Pages Menu
Categories Menu

Posted by on Jun 3, 2009 in Politics | 32 comments

Obama’s ‘Muslim Country’ Remark: Knock Off the Handwringing

AmericanMuslim_img_assist_custom.jpg

I am but shouldn’t be surprised by the swift, largely unified right-wing reaction (a sampling) to President Obama’s remark during an interview with a French television station:

“And one of the points I want to make is, is that if you actually took the number of Muslim Americans, we’d be one of the largest Muslim countries in the world,” Mr. Obama said. “And so there’s got to be a better dialogue and a better understanding between the two peoples.”

Sure, the president might have stretched it a bit: a quick survey of commenting sites suggests the US ranks somewhere among the top 30 or so countries in terms of Muslim population. Not top 5 or top 10. But top 30; maybe top 35.

Then again, maybe he didn’t stretch it: In a world with 190-plus countries, we’d be (at #30) in the top 15% — i.e., we would have a Muslim population larger than 85% of the world’s nation states.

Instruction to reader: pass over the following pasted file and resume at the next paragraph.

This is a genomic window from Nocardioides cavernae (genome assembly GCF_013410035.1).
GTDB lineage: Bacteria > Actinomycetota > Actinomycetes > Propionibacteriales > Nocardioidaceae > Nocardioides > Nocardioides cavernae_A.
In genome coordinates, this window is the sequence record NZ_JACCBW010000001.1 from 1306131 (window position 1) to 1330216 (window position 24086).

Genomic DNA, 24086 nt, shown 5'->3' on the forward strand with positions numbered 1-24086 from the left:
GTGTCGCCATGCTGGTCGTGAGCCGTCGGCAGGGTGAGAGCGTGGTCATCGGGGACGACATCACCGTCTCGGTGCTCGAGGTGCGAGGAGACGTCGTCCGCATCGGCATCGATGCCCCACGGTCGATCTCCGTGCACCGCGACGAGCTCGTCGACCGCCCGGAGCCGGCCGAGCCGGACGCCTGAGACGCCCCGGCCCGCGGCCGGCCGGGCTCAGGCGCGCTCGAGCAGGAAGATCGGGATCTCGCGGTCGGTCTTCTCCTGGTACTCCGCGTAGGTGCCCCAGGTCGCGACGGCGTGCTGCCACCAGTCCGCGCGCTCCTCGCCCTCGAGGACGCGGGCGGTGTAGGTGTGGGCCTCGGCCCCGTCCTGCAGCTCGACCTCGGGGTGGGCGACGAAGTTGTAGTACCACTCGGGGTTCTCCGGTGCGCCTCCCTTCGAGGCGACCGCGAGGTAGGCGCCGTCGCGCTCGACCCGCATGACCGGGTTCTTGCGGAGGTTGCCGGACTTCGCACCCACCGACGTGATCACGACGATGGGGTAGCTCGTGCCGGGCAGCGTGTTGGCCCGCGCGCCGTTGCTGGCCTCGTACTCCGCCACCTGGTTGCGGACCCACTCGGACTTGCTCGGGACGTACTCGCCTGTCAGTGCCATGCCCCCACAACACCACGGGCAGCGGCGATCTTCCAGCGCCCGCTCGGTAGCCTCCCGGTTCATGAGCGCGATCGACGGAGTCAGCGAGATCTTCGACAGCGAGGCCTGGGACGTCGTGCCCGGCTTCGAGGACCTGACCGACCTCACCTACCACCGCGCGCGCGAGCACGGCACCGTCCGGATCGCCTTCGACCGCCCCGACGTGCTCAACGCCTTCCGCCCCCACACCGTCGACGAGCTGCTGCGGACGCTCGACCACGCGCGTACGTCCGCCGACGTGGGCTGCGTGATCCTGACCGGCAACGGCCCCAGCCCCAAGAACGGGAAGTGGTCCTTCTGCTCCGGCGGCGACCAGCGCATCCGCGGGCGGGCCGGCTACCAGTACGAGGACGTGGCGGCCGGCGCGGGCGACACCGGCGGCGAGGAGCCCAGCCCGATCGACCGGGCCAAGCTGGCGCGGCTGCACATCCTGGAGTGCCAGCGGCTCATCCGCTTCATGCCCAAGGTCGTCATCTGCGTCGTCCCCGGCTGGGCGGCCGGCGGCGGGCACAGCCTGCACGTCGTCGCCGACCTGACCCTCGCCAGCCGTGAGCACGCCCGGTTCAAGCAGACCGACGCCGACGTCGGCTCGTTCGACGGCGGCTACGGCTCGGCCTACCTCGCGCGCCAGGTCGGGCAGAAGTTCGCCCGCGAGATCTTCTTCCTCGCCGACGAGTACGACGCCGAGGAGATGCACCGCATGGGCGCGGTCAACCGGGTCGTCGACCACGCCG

I’m all for calling the President’s bluff, when it’s deserved. I did so yesterday, pointing to a post at Donklephant, wherein Alan Stewart Carl essentially argued that, since Obama let politics (rather than judicial qualifications) dominate his commentary and vote on John Roberts’ nomination to the Supreme Court, he basically has nothing to complain about if certain Republicans let politics (rather than judicial qualifications) dominate their commentary (and eventually their votes) on Sonia Sotomayor.

But in this case — with respect to Obama’s “Muslim country” remark — I think it’s fair to argue that the feigned bluff-calling from the right wing is entirely out of line. In his interview with French TV, the President made what seems to be a sincere effort, flawed or not, to point out to the Muslim world that the U.S. has a large Muslim population and thus a foundation for seeking a better, more productive, more constructive relationship with Muslim populations elsewhere. Seriously: What is the problem with that? Do rightwingers not want to build bridges between the U.S. and Muslim worlds? Would they prefer no effort be made to improve this already strained relationship?

Perhaps we know the answers.